The governor’s attempt to decentralize the process merits support
If Gov. Arnold Schwarzenegger’s last-minute line-item vetoes of the July budget revisions fail to hold up in the face of lawsuits challenging them—a distinct possibility, according to the nonpartisan Legislative Counsel Bureau—there’s at least one cut the Legislature should make anyway.
That’s his decision to reduce funding to the California Student Aid Commission, the agency that administers Cal Grants, and to call for the scholarships to be handed out in a different manner.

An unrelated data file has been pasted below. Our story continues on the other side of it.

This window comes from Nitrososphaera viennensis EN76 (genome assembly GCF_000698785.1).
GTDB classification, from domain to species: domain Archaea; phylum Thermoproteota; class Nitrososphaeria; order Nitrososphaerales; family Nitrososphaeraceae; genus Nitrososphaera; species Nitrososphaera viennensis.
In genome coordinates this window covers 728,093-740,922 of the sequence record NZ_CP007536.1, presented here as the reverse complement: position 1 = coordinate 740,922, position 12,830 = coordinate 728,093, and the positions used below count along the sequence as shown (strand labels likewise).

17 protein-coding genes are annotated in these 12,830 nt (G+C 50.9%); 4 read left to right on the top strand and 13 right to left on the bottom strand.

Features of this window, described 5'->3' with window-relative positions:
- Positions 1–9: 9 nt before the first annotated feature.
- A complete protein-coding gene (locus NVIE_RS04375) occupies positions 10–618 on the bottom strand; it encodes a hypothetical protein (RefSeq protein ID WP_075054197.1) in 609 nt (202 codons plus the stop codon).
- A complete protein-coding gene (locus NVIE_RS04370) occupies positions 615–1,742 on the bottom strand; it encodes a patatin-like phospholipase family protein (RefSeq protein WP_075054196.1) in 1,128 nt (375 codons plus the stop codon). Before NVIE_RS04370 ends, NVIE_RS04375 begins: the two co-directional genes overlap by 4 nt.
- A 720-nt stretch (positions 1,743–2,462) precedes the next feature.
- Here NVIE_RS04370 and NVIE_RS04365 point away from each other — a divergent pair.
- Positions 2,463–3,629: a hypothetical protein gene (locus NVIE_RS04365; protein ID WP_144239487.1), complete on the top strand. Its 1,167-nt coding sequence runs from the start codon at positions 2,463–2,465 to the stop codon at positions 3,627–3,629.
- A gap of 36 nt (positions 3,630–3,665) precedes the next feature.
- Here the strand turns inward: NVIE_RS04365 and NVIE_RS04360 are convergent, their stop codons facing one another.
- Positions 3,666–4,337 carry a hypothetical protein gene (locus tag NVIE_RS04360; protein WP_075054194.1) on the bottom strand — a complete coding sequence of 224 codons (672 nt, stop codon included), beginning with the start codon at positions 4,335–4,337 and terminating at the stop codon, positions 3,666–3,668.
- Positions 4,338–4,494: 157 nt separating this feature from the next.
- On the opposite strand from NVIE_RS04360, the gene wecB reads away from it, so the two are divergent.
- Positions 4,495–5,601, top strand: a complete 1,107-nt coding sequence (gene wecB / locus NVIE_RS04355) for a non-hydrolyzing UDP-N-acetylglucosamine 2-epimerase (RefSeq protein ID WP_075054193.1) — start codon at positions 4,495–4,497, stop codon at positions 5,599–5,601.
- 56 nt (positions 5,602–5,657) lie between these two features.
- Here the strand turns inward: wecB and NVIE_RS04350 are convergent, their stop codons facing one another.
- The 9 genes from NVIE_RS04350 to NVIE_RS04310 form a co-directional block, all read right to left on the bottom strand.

The governor isn’t trying to get rid of the CSAC altogether, and ultimately seeks to cut only $2 million from its $12.6 million budget. But he does want to create efficiencies by giving individual colleges more of a role in disbursing the awards. The independent Legislative Analyst’s Office has noted the current process has redundancies that waste money and confuse students.
As Dan Reed, interim director of the Financial Aid and Scholarship Office at Chico State, explained it, students get two award notices regarding Cal Grants, one from the CSAC, and the other from their college. The grant amounts don’t always agree, leading to confusion and additional effort and expense to clear up the discrepancy.
College administrators long have supported decentralizing the process, Reed said, believing it will save money and energy in the long run. We agree with them.